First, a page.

Harris County, Texas and Maricopa County, Arizona are among the 30 jurisdictions in which federal observers will monitor polling place activities or Justice Department personnel will monitor the election, DOJ announced late Friday.
The Tea Party-backed group True the Vote, the Texas Democratic Party, Rep. Shelia Jackson Lee and even the New Black Panther Party have traded accusations of voter intimidation in Harris County and called for federal elections monitors to be deployed to the area.
Maricopa County is the territory of controversial anti-illegal immigration Sheriff Joe Arpaio. He sent out an e-mail asking supporters to “help [him] STOP ILLEGALS FROM STEALING THIS ELECTION!” and has also been under investigation for allegations of discrimination in his enforcement of immigration law and treatment of prisoners.
The Civil Rights Division of DOJ will deploy over 400 federal observers and department personnel to those 30 jurisdictions in 18 states for Tuesday’s election.
Cook County, Ill. — where GOP Senate Candidate Mark Kirk was secretly recorded saying he would deploy “voter integrity” squads in two predominately African-American parts of Chicago — is not on the list, but federal observers will monitor polling places in nearby Kane County.
Federal observers will “monitor polling place activities in 16 jurisdictions: Autauga County, Ala.; Bethel, Alaska; Apache and Navajo Counties, Ariz.; Riverside County, Calif.; Randolph County, Ga.; Kane County, Ill.; Salem County (Penns Grove), NJ; Cibola and Sandoval Counties, NM; Cuyahoga County, Ohio; Shannon County; SD; and Dallas, Fort Bend, Galveston and Williamson Counties, Texas,” the Department said.
Justice Department personnel will “monitor the election in an additional 14 jurisdictions: Maricopa County, Ariz.; Alameda County, Calif.; Seminole County, Fla.; Honolulu, Hawaii; Neshoba County, Miss.; Colfax County, Neb.; Passaic County, NJ; Orange County, NY; Lorain County, Ohio; Philadelphia, Pa.; Bennett and Todd Counties, SD; Shelby County, Tenn.; and Harris County, Texas,” the Department said.
The observers and department personnel will gather information on whether voters are subject to different voting qualifications or procedures on the basis of race, color, or membership in a language minority group; whether jurisdictions are complying with the minority language provisions of the Voting Rights Act; whether jurisdictions permit voters to receive assistance by a person of his or her choice if the voter is blind, has a disability, or is unable to read or write; whether jurisdictions allow voters with disabilities to cast a private and independent ballot; and whether jurisdictions comply with the provisional ballot requirements of the Help America Vote Act.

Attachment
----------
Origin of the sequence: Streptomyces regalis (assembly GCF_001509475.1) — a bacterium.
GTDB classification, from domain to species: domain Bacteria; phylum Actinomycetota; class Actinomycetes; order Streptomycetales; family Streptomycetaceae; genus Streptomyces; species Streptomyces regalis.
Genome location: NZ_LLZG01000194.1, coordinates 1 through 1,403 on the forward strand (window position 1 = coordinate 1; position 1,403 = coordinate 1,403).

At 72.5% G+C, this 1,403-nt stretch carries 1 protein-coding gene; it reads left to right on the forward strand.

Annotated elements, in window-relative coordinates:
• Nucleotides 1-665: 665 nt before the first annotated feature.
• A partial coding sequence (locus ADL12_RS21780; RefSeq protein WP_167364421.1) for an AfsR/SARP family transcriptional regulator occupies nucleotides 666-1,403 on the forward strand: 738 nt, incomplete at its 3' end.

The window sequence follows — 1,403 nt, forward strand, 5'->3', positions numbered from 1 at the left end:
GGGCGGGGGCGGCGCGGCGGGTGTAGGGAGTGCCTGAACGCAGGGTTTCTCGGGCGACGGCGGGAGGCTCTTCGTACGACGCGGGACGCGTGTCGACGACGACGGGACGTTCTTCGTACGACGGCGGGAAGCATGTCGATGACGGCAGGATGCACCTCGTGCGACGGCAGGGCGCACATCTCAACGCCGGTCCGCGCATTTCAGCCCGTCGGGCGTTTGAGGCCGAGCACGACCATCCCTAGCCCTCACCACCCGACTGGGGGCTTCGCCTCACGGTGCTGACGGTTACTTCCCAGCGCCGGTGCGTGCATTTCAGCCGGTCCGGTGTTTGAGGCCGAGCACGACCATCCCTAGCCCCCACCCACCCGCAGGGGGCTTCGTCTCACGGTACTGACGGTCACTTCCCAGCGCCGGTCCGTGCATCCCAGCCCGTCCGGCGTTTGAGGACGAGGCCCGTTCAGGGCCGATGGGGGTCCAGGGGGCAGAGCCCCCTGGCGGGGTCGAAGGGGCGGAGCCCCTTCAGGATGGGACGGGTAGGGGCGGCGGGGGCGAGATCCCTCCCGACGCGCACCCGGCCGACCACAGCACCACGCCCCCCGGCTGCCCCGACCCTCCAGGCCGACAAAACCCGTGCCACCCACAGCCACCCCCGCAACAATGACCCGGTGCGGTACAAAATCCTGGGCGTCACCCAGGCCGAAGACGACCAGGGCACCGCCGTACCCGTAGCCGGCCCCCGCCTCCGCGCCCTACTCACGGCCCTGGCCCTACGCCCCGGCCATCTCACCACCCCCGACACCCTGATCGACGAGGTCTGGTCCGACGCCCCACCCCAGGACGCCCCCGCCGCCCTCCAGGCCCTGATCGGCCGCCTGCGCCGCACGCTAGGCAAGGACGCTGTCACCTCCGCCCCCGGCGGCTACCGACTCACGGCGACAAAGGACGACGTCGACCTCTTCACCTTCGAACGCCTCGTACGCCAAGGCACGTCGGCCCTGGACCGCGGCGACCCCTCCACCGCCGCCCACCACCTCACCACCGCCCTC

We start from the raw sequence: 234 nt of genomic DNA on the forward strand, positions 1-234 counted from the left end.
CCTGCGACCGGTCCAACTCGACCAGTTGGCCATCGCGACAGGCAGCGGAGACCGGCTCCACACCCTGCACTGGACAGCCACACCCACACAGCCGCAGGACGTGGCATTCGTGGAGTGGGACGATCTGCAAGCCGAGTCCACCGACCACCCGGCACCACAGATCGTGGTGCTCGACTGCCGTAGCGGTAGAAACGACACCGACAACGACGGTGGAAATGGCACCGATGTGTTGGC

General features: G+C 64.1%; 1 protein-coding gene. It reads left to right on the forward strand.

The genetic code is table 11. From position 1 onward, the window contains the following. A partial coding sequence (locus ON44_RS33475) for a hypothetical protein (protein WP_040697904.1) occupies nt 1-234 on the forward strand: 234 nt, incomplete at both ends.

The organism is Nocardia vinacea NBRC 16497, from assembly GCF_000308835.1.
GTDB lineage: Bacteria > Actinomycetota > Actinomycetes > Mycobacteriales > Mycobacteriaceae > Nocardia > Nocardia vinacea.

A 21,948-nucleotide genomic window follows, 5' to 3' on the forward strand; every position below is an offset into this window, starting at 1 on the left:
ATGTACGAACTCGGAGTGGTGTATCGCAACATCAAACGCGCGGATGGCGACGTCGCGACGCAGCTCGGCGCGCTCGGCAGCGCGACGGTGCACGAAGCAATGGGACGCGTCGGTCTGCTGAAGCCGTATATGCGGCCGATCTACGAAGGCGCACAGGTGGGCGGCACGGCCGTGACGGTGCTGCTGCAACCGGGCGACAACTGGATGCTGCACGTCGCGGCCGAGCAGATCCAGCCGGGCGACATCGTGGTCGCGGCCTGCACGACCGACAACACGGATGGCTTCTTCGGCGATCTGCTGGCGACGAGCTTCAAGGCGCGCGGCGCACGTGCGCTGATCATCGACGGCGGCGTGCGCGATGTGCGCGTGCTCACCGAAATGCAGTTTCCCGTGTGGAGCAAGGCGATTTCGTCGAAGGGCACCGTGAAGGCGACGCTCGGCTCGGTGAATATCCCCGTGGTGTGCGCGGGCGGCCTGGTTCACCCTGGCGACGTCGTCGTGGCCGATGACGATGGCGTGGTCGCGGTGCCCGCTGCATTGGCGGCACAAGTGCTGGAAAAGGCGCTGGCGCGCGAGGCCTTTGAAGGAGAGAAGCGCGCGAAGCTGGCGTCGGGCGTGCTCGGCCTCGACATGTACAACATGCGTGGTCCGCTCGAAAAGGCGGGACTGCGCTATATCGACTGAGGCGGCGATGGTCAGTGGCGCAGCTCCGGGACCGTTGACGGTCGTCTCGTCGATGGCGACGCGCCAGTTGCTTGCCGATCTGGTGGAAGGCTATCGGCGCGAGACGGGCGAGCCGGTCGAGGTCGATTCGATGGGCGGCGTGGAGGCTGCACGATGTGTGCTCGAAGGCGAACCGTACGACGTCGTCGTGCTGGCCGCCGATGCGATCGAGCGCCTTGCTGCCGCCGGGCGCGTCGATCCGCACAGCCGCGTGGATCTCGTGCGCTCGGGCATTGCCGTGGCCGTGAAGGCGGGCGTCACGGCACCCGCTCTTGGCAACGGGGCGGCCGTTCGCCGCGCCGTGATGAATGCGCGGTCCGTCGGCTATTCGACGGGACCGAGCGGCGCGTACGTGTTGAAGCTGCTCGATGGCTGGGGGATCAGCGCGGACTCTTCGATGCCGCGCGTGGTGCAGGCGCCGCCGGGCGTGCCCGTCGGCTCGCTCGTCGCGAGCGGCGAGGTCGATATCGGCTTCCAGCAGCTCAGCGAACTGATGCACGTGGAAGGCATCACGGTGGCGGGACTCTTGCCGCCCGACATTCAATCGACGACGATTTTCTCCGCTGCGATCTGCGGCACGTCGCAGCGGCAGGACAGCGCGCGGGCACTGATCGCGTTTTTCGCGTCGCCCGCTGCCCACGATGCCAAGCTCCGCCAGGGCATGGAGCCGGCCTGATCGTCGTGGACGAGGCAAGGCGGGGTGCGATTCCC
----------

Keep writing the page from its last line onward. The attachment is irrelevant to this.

To assist in these inquiries, the department has deployed observers and monitors who speak Spanish and a variety of Asian and Native American languages. Both the federal observers and department personnel will coordinate monitoring activities, and department attorneys maintain contact with local election officials.
Assistant Attorney General Thomas Perez, head of the Civil Rights Division, said this week that the Justice Department will have “adequate and aggressive enforcement” of both voter fraud laws and of voter intimidation laws. The Obama administration kept the name of the Ballot Access and Voting Integrity Initiative, which began during the Bush administration but had come under fire because critics said they focused on anti-voter fraud laws but were not responsive to intimidation, harassment or discrimination claims.